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Industry thumbs-up to native military transport aircraft project

Discussion in 'Indian Defence Industry' started by Layman, Jul 23, 2014.

  1. Layman

    Layman Colonel Senior Member

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    Industry thumbs-up to native military transport aircraft project


    The Defence Acquisition Council (DAC)’s decision on Saturday to open the door to private sector players in manufacturing of military aircraft will help create a second line of aircraft production capacity in the country, complementing the capabilities of public sector players such as Hindustan Aeronautics Limited (HAL), said industry players.

    Chairing the DAC, Defence Minister Arun Jaitley cleared the proposed Rs 13,000-crore project for manufacturing 56 transport aircraft by private industry players to replace the ageing AVRO fleet of transport aircraft of Indian Air Force. Following an innovative model under a new categorisation of “buy and make” with provision for transfer of technology to an Indian Production Agency (IPA), the first 16 aircraft will be bought from the foreign original equipment manufacturer, while the rest 40 will be manufactured locally by the Indian partner.

    This opportunity to the private sector would strengthen the indigenous capability of Indian industry in aircraft manufacturing and encourages the growth of an Indian aerospace industry in the private sector, said A Didar Singh, secretary-general, Federation of Indian Chambers of Commerce and Industry. This proposal of private sector entry into aircraft manufacturing was first mooted under the United Progressive Alliance regime but the decision was put on hold following resistance from some public sector players. In a sense, the move signals the end of monopoly of public sector undertakings in domestic aerospace for military use. Several Indian private players such as the Tatas, Reliance, Mahindra and Mahindra, and L&T are keen to play a more active role in the aviation sector.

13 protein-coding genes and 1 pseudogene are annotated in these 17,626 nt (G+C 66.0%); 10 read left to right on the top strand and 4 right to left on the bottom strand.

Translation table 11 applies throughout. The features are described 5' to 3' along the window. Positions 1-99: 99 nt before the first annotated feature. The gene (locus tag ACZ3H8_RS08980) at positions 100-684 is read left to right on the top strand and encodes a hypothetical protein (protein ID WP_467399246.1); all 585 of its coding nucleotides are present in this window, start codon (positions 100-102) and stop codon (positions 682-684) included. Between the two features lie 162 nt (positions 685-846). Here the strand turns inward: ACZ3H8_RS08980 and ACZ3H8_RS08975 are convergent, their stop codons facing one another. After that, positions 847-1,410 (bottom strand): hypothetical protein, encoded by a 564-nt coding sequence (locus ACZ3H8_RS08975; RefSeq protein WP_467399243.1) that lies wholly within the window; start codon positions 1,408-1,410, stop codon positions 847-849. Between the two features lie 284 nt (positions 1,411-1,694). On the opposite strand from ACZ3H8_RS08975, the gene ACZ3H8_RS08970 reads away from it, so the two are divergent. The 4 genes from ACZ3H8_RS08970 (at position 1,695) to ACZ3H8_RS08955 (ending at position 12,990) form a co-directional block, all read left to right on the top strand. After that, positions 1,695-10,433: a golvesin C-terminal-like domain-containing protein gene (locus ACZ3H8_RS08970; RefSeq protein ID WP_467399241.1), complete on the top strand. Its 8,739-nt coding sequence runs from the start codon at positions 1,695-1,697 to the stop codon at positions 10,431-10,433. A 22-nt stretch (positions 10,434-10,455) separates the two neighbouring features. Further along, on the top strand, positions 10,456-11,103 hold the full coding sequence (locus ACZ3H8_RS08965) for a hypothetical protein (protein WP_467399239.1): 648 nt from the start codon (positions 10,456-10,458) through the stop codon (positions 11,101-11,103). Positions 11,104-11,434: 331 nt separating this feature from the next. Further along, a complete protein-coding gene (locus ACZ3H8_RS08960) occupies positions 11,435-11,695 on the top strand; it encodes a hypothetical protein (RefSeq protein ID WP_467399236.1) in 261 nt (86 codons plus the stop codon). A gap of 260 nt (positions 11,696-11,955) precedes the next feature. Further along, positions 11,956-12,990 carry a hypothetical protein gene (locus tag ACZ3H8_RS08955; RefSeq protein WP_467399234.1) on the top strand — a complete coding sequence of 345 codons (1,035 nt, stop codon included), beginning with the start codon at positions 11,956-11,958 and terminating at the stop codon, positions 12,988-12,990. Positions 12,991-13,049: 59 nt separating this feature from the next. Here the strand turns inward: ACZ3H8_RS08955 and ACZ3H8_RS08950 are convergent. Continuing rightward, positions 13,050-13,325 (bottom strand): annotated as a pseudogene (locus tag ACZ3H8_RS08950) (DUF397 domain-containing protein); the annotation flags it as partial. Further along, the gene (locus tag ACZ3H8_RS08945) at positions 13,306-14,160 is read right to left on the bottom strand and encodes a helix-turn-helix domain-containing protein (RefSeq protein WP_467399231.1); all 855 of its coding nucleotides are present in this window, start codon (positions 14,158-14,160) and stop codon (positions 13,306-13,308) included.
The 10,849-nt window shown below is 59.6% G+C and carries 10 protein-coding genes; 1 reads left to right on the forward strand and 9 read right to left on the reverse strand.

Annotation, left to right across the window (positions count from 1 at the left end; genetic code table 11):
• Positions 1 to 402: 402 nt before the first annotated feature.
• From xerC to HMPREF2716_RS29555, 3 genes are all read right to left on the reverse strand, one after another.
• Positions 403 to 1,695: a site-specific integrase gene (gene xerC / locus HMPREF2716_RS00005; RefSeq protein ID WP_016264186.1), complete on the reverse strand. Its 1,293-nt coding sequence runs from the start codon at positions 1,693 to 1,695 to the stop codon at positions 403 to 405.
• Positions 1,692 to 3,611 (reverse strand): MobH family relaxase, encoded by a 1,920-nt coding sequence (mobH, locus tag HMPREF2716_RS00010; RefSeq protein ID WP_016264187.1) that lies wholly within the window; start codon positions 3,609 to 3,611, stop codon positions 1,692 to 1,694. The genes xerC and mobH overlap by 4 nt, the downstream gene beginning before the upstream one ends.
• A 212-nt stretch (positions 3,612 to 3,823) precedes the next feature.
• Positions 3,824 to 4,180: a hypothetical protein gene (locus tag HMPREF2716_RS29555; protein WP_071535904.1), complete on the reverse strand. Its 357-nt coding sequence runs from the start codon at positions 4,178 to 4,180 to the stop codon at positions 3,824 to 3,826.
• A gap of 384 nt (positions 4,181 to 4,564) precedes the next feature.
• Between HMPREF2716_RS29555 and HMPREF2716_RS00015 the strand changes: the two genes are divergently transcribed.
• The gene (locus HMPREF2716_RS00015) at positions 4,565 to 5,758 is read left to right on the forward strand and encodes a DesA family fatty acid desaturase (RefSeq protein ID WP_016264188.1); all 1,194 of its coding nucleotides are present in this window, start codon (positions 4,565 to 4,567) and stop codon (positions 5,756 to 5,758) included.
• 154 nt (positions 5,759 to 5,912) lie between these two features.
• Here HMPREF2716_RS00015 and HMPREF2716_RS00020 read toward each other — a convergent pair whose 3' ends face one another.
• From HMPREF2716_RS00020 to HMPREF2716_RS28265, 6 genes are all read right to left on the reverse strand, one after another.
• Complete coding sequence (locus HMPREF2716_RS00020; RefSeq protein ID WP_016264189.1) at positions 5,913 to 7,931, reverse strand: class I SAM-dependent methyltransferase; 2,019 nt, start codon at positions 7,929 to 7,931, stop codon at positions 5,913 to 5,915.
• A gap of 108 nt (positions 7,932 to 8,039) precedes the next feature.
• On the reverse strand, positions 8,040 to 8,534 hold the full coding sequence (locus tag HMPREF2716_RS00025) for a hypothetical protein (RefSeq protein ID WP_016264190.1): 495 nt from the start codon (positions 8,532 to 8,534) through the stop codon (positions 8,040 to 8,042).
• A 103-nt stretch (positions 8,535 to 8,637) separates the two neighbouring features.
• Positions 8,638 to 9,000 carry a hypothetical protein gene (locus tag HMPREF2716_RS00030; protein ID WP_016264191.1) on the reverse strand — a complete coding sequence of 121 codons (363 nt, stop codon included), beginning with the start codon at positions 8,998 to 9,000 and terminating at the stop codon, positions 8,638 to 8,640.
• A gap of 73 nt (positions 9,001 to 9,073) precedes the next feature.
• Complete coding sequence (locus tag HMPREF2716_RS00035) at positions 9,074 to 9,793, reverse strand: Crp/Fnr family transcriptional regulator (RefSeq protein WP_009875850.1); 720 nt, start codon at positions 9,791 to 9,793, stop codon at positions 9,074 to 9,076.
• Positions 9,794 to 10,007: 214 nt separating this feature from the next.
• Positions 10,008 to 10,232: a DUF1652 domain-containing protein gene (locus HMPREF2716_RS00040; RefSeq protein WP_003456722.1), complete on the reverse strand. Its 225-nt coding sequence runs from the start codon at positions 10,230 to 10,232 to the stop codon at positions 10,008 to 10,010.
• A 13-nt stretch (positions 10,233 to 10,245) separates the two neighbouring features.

R S Bhatia, chief executive officer, Bharat Forge Defence, a key private sector player, said the government’s decision was a positive move, showing its intent to encourage more industry participation in defence production. However, industry players said on its own, a single contract may not be economically viable. “This move has to be followed up with more such contracts to private players to build a viable business case,” said Bhatia.

    The new policy allows the foreign technology provider to evaluate and choose the Indian partner. For Indian players, the capabilities acquired through the transfer of technology will open opportunities for civilian spinoffs and export opportunities. The defence minister had noted that this will help the Indian private sector to become “a player” in aircraft-manufacturing, and will lead to “capacity-building” domestically.
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